Interview: Lorena Cassady

Jen: Today we welcome Lorena Cassady to Romancing the Book. Lorena, will you share a short bio with us?
Lorena: Lorena Cassady currently lives and writes in Oaxaca, Mexico. She has written in many genres, from newspaper music reviews, to poetry, mystery, magical realism, romance, and the short story. Swashbuckling historical romance with complex and sympathetic characters is her current focus She can be found on Twitter and Facebook. If you are interested in joining her community of readers, contact her at cassadywrites@gmail.com with the subject line “sign me up.”

Jen: Tell us about your newest release.
Lorena: The Adventures of Dragos and Holmes is a dark, complex, sometimes humorous romance between Sherlock Holmes and a man quite opposite himself. Dragos Covenu is a dashing, wounded, adventurer from Romania who challenges Holmes with his spontaneity and passion. In the bedroom, Holmes prefers role playing and light S&M to a more sensitive, direct intimacy. Holmes is constantly threatened by Dragos’s real or imagined philandering, and Dragos complains that when Holmes insists that one of them dress up like a pirate or a constable as a prelude to sex, he doesn’t feel seen for who he is. This drama is surrounded by ongoing mysteries and adventures, and an ensemble cast of interesting characters that are multi-dimensional and help move the story(s) along.

The idea for this series came from a lifelong love of the Sherlock Holmes canon on the one hand, and a fascination with Gypsies (they now prefer to be called Roma), their lifestyle and their incredible music. The Roma have always challenged the values of conventional society and as a result have been persecuted in every part of the globe. The idea of a struggle between a passionate free spirit and a closeted, conventional member of society has always been of interest to me. I have seen this theme play out in my own life, in my culture, and in many works of literature. PS: You don’t have to be gay to be “closeted.” For me, that term refers to anyone who is ashamed or fearful of expressing who they really are, or resistant to exploring new ways of thinking and being to liberate their self expression. And just for the record, I’m much more like Dragos than Holmes!

Jen: Are you a plotter or pantser?
Lorena: A plotter. For sure! I lay books out chapter by chapter and scene by scene on Scrivener, writing brief descriptions of the action in every scene even if it is only a sentence or two. I do this all the way to the end of the book, or in this case, to the end of the Episode. In this early stage I search for any for structural problems which will be harder to find when the word count starts obscuring them. Once I am confident that I am not going to be embarrassed later by structural missteps, I can relax and let my creativity flow. I am cautious to follow this pattern because I recently recovered from pantsing a 100,000-word novel that went nowhere, and is now an irretrievable mess. Word to the wise!

Jen: Do you have a writing routine?
Lorena: I have a daily quota of 1,000 words, seven days a week. I know others try to write more, and I sometimes do too, but I find if I pressure myself to exceed this comfort zone, I start resisting and dreading, and that’s not good! 1,000 words I can write with pleasure and skill, and I have completed books writing half that much per day. It’s not really the word count, as much as actually meeting whatever commitment I make…every single day. I don’t get out of the chair until I have a clear idea about where I’m going to pick up tomorrow. When my brain finally announces it’s dead for purposes of writing, I turn to Netflix, where I am currently binge-watching “The Crown.” I watch many of these excellent episodic dramas (Wolf Hall, Better Call Saul, etc.) as structural models for my own writing, which is why in The Adventures of Dragos & Holmes it is divided into Episodes. I do other things too, like eat and wash dishes. Take a walk. Talk to friends.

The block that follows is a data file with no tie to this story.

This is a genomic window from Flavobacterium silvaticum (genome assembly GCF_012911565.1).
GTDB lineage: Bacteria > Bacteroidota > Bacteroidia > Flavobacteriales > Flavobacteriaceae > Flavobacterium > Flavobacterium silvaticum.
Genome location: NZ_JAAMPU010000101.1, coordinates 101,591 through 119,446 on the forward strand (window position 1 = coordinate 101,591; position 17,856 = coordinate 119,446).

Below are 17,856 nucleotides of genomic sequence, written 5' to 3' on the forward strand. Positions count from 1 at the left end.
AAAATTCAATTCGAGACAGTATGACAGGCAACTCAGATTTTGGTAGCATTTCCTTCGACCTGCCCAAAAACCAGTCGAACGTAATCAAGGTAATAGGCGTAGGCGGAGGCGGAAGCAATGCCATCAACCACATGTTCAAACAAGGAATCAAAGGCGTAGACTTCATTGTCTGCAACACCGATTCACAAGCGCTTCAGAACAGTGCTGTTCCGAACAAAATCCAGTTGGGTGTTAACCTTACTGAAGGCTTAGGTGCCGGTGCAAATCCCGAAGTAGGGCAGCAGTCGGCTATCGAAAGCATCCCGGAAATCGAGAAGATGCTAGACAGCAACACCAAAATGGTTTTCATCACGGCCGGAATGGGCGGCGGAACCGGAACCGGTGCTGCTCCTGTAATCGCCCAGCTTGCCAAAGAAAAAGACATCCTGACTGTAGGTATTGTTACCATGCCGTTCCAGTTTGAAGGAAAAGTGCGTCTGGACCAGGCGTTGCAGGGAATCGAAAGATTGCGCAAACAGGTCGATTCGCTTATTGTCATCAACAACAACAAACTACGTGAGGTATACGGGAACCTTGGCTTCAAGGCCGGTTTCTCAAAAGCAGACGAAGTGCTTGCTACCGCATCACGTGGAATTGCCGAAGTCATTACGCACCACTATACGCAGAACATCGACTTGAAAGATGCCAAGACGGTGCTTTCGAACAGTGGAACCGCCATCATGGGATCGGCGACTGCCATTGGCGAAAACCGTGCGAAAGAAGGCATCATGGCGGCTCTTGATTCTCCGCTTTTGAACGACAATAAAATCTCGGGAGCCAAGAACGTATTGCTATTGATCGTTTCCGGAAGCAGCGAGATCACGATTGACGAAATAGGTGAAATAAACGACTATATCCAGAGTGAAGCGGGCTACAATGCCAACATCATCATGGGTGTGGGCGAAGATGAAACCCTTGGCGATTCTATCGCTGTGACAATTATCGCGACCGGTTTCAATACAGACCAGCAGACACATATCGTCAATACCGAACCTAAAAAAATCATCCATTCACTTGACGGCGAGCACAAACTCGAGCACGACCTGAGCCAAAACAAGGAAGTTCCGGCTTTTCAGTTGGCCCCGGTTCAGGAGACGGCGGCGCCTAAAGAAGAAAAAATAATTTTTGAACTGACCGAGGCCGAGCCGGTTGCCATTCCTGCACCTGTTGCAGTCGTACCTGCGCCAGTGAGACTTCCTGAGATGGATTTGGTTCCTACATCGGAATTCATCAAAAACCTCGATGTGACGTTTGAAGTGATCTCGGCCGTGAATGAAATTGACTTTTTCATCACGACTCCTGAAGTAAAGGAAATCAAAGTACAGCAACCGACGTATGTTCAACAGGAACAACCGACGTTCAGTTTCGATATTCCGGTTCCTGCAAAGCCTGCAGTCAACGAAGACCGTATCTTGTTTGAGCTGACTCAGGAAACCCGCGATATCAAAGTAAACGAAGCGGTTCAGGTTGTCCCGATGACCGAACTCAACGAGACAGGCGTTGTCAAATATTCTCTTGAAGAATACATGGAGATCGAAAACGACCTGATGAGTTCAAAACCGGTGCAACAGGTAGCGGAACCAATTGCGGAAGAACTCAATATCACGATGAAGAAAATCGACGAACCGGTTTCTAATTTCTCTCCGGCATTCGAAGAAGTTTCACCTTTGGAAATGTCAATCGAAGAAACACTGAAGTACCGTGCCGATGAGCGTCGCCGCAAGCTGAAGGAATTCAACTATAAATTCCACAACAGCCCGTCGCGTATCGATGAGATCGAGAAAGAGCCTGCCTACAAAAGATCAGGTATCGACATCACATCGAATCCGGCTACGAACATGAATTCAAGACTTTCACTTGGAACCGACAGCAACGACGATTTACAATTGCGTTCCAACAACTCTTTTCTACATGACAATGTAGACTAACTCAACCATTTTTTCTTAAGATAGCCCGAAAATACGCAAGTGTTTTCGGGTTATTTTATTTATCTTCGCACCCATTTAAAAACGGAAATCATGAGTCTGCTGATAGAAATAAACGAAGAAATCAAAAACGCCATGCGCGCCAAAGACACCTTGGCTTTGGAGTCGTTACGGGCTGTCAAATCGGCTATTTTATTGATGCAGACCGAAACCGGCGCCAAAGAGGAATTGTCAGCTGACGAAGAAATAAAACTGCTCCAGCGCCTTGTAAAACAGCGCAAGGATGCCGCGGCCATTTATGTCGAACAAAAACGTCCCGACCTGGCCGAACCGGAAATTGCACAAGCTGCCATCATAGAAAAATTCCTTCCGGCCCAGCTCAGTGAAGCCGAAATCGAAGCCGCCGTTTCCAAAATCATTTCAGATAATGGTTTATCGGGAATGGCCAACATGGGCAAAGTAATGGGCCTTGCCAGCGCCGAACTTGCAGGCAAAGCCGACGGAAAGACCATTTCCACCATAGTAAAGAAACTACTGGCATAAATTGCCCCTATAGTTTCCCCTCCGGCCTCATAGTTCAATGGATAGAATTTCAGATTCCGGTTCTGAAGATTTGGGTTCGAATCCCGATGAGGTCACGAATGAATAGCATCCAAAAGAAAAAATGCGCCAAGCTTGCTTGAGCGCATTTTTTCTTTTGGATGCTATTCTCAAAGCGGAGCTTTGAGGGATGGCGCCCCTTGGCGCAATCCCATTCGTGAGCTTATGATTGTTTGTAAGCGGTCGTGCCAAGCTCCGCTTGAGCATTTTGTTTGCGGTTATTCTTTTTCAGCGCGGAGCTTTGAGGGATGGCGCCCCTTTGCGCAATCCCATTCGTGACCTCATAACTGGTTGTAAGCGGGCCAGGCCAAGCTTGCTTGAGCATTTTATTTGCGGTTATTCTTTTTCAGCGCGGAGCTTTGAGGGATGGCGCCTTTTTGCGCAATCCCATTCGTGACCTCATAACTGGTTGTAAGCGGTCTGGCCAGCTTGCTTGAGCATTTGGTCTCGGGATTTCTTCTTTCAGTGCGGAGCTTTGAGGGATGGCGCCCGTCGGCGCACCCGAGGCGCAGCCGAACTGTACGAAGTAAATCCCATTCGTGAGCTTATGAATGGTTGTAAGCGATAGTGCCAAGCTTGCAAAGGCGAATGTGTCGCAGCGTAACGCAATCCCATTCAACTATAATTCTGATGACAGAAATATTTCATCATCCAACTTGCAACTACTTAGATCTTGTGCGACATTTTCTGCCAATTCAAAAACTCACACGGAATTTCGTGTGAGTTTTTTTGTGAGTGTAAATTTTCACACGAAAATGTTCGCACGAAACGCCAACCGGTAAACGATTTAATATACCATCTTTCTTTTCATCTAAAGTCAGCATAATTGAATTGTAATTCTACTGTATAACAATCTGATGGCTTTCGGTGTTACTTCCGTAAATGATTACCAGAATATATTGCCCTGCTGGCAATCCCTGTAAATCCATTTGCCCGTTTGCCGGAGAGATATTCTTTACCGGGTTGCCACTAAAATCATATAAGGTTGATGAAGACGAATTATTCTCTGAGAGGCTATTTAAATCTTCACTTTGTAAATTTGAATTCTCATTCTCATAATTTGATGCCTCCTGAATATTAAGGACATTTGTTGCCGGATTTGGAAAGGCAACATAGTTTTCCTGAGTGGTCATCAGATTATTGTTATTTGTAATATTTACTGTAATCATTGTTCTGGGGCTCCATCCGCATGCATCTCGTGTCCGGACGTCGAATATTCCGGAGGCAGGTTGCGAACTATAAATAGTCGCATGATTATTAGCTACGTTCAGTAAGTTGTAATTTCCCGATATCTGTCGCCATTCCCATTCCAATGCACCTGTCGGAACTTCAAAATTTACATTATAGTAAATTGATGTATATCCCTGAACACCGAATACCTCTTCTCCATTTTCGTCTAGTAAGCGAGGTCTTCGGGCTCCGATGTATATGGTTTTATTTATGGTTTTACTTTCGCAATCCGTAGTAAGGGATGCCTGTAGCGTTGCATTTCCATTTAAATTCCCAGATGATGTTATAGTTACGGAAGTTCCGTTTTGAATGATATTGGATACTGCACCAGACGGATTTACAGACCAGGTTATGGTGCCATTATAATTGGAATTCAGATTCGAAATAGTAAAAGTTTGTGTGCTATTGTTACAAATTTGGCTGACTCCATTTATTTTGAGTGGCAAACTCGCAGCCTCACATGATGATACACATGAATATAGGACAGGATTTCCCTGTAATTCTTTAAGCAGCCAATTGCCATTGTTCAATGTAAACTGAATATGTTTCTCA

Jen: What kind of research did you do for this book?
Lorena: I read at least forty books, maybe more, before I got very far into writing Dragos & Holmes. I wanted my research on Victorian London, shipping routes, sailing ships, communication (telegrams and mail delivery), and many other details to be resident in my brain so that I didn’t have to pause in my writing to look something up. I had a map of Victorian London embedded in my memory, as well as the major European ports and rail lines. As further research on small details became necessary, I tried to bunch it all up so that I could spend a day doing nothing but research, and then go back to writing. Looking things up as I write can easily send me down a fascinating rabbit hole from which I may not emerge for hours!

Jen: What writers have influenced you?
Lorena: From a very young age I have been drawn to expansive romance-adventures written by masters like Alexandre Dumas (The Three Musketeers and Count of Monte Cristo), Miguel Cervantes (Don Quixote), Voltaire (Candide), Lord Byron (Don Juan) and Mark Twain (Huckleberry Finn). I read to feed my writing, probably two books a week. As I am planning a memoir in the not too distant future, I am slowly working my way through the inspiring Giving up the Ghost by Hilary Mantel (author of Wolf Hall and many other incredible works) and The Art of Memoir, by Mary Karr.

Jen: What’s next for you?
Lorena: I am well into the sequel of Dragos & Holmes, which takes them to New York City in 1895 for two episodes, and on to exotic Tangier.






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